he war over climate change flared up again this week, after an anonymous tipster leaked a trove of documents from the Chicago-based Heartland Institute, a libertarian group known, among other things, for opposing regulation of greenhouse gases. In a sort of funhouse-mirror image of "Climategate" — the giant 2009 leak of supposedly conspiratorial emails among climate scientists — the Heartland document dump outlines one group's efforts to sow doubts about the scientific consensus that humans are dangerously changing the long-term climate through gas emissions. The Heartland Institute has implied that nearly all of the documents are authentic — they were apparently obtained when someone posing as a board member convinced a staffer to "re-send" the documents to a new email account. That's criminal fraud, Heartland said, and "we intend to find this person and see him or her put in prison for these crimes." In the meantime, here are six takeaways from what's already being called "Denialgate":
1. Heartland wants to sow doubt among grade-schoolers
One ambitious plan detailed in the leaked documents is a K-12 curriculum designed to convince students that "whether humans are changing the climate is a major scientific controversy." Also "controversial": Whether carbon dioxide is a pollutant, and the reliability of the models showing how climate change works. This is necessary, Heartland says, because "principals and teachers are heavily biased toward the alarmist perspective." Heartland is clearly taking a page from "the religious Right's war on biology education and the science of evolution," says Brad Johnson at ThinkProgress.
2. And it bankrolls "Denialpalooza"
The documents make it clear that the Heartland Institute is the "secret, corporate-funded" driving force behind the annual Nongovernmental International Panel on Climate Change. Called "Denialpalooza" by environmentalists, the lavish conference is "a conspiracy-theorist parody of the Nobel-prize-winning U.N. Intergovernmental Panel on Climate Change," says ThinkProgress' Johnson. Heartland put up a four-year total of $1.6 million for the conference.
3. Heartland finances a stable of climate-change skeptics
One of the juicier documents lists the researchers Heartland supports on climate change, and how much it pays them for their work to counteract mainstream climate science and foster doubt. Topping the list is Craig Idso, founder of the Arizona-based Center for the Study of Carbon Dioxide and Global Change, who gets $11,600 a month from Heartland. Weatherman-turned-blogger Anthony Watts received a total of $44,000, with another $44,000 pledged for later this year; University of Virginia physicist Fred Singer draws $5,000 a month plus expenses; and Australian geologist Bob Carter earns $1,667 a month. The researchers, when contacted, acknowledged the payments but said it had no influence on their work.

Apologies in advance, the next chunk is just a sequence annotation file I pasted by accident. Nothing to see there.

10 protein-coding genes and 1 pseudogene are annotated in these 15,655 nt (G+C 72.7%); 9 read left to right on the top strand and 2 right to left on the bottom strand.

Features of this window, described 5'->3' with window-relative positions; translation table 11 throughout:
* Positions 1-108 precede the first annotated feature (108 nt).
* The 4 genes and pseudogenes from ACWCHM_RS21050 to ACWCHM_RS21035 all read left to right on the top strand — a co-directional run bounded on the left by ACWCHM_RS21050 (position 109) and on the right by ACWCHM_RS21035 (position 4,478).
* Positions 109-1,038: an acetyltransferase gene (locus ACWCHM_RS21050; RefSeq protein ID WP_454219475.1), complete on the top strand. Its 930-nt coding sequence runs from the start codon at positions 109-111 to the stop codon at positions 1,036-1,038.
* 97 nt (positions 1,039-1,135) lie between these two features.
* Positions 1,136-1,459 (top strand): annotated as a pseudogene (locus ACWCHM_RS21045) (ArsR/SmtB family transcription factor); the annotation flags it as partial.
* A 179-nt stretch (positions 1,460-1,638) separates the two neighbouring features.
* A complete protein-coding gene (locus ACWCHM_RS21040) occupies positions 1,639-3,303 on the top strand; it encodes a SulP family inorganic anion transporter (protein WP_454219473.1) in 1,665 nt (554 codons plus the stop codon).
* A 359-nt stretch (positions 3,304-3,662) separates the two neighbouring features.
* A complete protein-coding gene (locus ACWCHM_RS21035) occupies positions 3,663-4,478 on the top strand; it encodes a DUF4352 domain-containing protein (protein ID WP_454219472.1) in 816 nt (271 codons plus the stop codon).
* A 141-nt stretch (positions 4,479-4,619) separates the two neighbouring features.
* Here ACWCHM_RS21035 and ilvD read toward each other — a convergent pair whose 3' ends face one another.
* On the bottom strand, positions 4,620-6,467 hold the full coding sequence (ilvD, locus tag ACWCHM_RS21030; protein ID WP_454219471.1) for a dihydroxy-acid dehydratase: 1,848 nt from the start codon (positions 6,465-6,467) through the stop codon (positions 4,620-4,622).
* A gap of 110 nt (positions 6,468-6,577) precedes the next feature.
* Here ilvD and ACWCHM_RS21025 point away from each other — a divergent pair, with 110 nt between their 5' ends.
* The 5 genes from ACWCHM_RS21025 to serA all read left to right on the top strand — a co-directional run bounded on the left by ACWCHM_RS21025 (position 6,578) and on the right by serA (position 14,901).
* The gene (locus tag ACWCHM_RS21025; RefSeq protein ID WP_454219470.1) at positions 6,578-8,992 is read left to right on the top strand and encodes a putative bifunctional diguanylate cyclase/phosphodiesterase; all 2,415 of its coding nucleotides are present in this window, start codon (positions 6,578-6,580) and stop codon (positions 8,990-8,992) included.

4. Blue-chip companies donated to Heartland
On Heartland's donor list are companies like tobacco giant Altria, Eli Lilly, Microsoft, GM, Comcast, and AT&T. Some of the companies, especially those with a record of supporting action to counter climate change, said their donations were for other projects, and distanced themselves from Heartland's views on global warming. Microsoft, for example, said it still believes "climate change is a serious issue that demands immediate worldwide action."
5. But most of the cash is from one mysterious donor
The institute's single biggest funder is mysteriously referred to as just "the Anonymous Donor." He gave $972,000 last year, and in 2008, he donated $4.6 million, or 58 percent of the nonprofit's entire budget. All in all, he's forked over $13 million over the past five years, almost all of it earmarked for global warming skepticism. In other words, says Richard Black at BBC News, "when the Heartland Institute speaks on climate change, it is speaking with the money, fundamentally, of one major donor. And we have no idea who he is."
6. Big Oil is almost nowhere to be found
"Perhaps the most intriguing aspect of the Heartland documents was what they did not contain," say Justin Gillis and Leslie Kaufman in The New York Times: "Evidence of contributions from the major publicly traded oil companies." Environmentalists who have long suspected that Big Oil is secretly financing efforts to undermine climate science won't get much joy from the documents. But there is one exception: Charles Koch, bogeyman of the Left and co-owner of chemical giant Koch Industries, a major oil refiner. The Koch foundation gave $25,000 in 2011 and was projected to donate $200,000 this year.
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